It is quite common for Americans (with more bucks than sense) to hand over the keys to their new holiday homes to kablanim, to disappear back to the US, and to merely – without even employing an architect – require a finished product upon their return to Israel. As a result, there are many kablanim, in Jerusalem especially, who, upon hearing a foreign accent, will pick a global price for your shiputz out of thin air, i.e., without seeing a plan – indeed, they will often tell you that "You don’t need an architect" – or even understanding what it is that you want to achieve. Should you encounter such a kablan, run a mile! Otherwise, you will end up paying a lot more for your shiputz, and not even know what it is that you have received for your money.

But it is not just agents and builders that one has to be wary of here . . .

Architects. When your nice, obliging Israeli architect – or, seeing as this has turned into a Hebrew lesson, adrichal – does what he or she has contracted to do, i.e., takes you shopping for flooring and sanitary ware, etc, don't forget that, almost without doubt, he will be receiving a healthy percentage of your total bill as an incentive for him to bring more clients to the store. If you ask him about this, he will either deny receiving anything or spin you some yarn about how his percentage is paid by the shop owner out of a special account, which means that you, the client, loses nothing. This is a crock of shit. Whatever sum is received by your architect could – indeed, should– be knocked off your bill instead. And, if you are paying your architect a fee, you might well (like me) ask yourself why he should be profiting further – and without any transparency – at your expense.

The solution? After your architect has taken you to his favoured retailer – often the most expensive in town (what does he care? Anyway he is spending your money, and the larger your bill, the larger his kickback!) – and you have obtained a written quote, find a store with better prices (your kablan might help you with this) and insist that your architect accompanies you there. He cannot refuse. Of course there is nothing to stop him (as I recently discovered, fortunately in time) taking the owner to one side and demanding a percentage (10% in my case), and threatening that, if he doesn't get it, he will instruct you not to buy there. Though, if you lay down the ground rules with the store owner from the outset – letting them know that you are wise to what goes on here, and that you are the one who should be receiving any available discount – you minimize the danger of getting ripped off.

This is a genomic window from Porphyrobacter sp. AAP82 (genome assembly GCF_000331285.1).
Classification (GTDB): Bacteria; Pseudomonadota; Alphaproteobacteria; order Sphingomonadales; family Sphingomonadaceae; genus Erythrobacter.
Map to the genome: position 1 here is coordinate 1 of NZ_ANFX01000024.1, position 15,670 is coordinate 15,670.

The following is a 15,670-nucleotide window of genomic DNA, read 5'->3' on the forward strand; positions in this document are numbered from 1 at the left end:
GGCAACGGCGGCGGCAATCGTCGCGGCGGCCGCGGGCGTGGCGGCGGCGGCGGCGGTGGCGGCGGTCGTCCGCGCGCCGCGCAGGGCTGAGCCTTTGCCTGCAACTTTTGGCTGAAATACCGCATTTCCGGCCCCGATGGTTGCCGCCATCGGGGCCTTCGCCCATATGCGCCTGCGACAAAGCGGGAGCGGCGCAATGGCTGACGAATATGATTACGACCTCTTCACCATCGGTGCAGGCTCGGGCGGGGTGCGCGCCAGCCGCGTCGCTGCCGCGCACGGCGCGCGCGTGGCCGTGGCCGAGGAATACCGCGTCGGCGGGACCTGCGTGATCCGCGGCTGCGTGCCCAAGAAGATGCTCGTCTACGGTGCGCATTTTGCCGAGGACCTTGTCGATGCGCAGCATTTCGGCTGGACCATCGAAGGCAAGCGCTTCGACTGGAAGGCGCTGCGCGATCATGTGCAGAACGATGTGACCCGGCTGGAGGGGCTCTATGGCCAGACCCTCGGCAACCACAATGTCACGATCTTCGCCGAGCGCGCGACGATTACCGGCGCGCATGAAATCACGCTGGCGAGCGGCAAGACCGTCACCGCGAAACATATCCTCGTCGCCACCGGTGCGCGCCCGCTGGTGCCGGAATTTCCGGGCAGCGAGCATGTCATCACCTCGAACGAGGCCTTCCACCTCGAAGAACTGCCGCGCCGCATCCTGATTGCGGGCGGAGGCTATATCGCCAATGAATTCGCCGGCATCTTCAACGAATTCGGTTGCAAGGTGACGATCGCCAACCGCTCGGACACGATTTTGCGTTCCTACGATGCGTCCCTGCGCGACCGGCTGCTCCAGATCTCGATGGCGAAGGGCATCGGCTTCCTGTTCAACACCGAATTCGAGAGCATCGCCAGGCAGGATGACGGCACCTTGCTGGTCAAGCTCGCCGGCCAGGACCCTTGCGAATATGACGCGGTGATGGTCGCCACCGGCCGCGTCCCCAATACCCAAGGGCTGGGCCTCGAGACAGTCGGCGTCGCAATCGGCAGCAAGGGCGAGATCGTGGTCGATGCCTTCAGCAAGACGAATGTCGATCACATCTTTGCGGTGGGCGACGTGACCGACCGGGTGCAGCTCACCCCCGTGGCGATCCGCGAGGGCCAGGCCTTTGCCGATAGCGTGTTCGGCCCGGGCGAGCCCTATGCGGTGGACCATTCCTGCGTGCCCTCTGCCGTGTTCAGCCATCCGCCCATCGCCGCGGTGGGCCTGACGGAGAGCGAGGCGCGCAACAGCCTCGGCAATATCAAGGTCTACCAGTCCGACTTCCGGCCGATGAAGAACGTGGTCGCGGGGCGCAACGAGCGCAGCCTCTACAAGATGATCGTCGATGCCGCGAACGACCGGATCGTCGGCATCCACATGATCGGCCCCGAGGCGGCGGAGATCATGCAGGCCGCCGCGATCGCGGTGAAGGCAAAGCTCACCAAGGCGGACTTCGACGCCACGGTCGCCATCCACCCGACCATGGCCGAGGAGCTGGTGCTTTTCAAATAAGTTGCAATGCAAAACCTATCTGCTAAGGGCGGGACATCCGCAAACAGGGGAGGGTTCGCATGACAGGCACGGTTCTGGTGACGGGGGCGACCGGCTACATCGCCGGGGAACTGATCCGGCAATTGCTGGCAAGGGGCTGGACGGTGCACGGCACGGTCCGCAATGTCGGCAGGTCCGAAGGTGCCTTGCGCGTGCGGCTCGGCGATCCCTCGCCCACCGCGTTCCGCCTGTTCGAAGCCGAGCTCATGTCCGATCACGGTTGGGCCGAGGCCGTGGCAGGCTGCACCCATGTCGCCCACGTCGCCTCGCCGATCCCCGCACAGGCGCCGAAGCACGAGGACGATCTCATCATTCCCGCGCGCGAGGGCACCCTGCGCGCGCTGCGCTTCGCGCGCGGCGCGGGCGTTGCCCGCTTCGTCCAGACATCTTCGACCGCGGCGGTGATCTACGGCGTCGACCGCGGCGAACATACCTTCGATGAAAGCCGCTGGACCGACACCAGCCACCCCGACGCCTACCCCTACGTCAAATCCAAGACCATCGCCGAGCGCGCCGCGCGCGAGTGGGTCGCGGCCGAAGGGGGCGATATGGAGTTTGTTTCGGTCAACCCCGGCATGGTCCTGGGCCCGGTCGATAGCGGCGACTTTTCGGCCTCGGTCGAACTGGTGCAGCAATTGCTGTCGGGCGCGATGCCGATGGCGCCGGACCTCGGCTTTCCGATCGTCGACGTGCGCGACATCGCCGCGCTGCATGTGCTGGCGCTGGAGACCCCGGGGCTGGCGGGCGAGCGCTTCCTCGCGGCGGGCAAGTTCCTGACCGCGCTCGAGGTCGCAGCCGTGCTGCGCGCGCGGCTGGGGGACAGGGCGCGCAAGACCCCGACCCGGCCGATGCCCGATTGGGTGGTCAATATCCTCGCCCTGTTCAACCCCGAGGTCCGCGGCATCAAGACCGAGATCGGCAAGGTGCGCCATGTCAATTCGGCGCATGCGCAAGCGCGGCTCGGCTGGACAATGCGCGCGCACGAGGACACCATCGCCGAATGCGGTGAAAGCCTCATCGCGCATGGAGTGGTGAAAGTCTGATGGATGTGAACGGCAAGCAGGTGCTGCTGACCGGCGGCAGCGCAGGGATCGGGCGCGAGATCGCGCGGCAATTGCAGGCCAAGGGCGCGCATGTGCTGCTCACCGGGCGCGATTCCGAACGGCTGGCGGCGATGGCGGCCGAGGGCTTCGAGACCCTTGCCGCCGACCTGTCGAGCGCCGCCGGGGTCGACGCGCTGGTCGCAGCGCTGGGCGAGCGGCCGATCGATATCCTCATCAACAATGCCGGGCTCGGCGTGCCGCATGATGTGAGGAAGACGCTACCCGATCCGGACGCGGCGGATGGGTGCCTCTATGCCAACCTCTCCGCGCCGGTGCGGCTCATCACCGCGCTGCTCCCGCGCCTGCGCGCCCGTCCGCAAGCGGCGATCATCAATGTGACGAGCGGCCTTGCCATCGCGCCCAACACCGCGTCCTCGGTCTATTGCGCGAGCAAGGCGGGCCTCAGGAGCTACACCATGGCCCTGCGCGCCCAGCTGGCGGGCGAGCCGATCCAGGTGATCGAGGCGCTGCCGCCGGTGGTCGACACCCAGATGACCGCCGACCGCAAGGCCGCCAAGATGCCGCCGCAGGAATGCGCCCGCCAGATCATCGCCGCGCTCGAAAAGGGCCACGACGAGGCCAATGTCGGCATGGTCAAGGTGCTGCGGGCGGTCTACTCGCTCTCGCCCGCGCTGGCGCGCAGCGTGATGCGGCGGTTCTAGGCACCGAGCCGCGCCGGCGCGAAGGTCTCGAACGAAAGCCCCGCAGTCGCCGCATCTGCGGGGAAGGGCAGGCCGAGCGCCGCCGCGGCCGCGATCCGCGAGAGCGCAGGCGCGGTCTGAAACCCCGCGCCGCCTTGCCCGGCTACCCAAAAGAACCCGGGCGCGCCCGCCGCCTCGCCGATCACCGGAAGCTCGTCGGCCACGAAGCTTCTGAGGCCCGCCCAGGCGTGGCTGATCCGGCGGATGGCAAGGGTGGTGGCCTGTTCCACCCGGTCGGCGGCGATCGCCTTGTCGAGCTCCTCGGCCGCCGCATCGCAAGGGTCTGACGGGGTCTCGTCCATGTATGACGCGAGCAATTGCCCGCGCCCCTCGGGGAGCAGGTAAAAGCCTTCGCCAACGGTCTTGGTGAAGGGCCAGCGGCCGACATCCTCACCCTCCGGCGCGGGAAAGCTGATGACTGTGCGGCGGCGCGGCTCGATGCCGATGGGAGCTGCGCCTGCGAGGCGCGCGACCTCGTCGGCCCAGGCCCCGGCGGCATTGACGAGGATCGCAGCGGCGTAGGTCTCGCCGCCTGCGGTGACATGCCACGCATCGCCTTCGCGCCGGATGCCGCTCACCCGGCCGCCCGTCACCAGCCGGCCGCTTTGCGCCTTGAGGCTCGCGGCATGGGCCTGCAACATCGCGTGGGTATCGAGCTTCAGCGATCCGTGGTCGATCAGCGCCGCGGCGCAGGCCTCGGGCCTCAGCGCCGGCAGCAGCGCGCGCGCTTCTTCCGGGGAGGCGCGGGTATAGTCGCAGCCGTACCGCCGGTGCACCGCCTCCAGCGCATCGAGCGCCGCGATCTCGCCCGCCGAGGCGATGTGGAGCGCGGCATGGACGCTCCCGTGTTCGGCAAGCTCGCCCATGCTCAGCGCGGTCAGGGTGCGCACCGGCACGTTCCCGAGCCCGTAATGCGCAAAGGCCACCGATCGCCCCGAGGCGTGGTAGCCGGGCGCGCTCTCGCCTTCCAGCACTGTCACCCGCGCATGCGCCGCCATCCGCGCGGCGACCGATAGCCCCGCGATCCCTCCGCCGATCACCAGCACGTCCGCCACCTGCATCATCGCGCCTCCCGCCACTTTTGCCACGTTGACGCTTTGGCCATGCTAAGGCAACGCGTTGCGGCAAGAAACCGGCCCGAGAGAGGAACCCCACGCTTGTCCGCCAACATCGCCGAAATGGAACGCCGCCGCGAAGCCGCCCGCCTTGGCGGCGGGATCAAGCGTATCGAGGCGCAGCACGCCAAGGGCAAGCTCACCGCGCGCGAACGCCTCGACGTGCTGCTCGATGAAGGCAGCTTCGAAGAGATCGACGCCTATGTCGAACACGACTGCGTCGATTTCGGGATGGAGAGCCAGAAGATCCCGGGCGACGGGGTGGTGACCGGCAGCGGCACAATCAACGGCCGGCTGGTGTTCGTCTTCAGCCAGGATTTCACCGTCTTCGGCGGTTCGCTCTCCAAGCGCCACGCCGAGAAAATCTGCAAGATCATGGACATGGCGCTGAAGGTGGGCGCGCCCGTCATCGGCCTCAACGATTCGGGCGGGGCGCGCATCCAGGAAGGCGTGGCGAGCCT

Lawyers. From my experience, no more more trustworthy necessarily than agents. A Jerusalem 'lawyer' last week demanded "a few thousand shekels" from me for another lawyer, "with connections" (unspecified), to put straight a significant oversight in services for which I had already paid. The fact that said 'lawyer' unashamedly informed me that he "only takes cash" (and that he was recommended by an ex-Hasmo!) should, perhaps, have been sufficient warning (to quote the great Ivan Marks, "It is always the frum ones"). My Tel Aviv lawyer is now resolving the problem, gratis.

You should not have to pay a lawyer any more than 0.5% on a purchase or sale.

And an important rider to all of the above: even if you think that you have absorbed it all, or knew it already, bear in mind that there could always be some "combina" ("arrangement," usually shady) that you are totally unaware of. Be wary of everyone in the world of Israeli real estate: most of them are "at it." In fact, the more someone attempts to reassure you that he is not looking to profit at your expense – or, at least, any more than you have already contracted for him to – the more suspicious you should be!

Finally, do your homework, and don't be shy to ask questions of several competitors in the same field: from my experience, being a nudnik (nuisance) is the only hope that you have of discovering what is really going on here.

And yes, this is all, of course, terribly disappointing for the oleh who moved here out of a sense of idealism. But the sooner you accept the reality of life in Israel, the sooner you will feel at home here (even if you never wish to become one of them!) Be'hatzlacha.

[For the original post, with links, go to See also]

November 24, 2016 23:02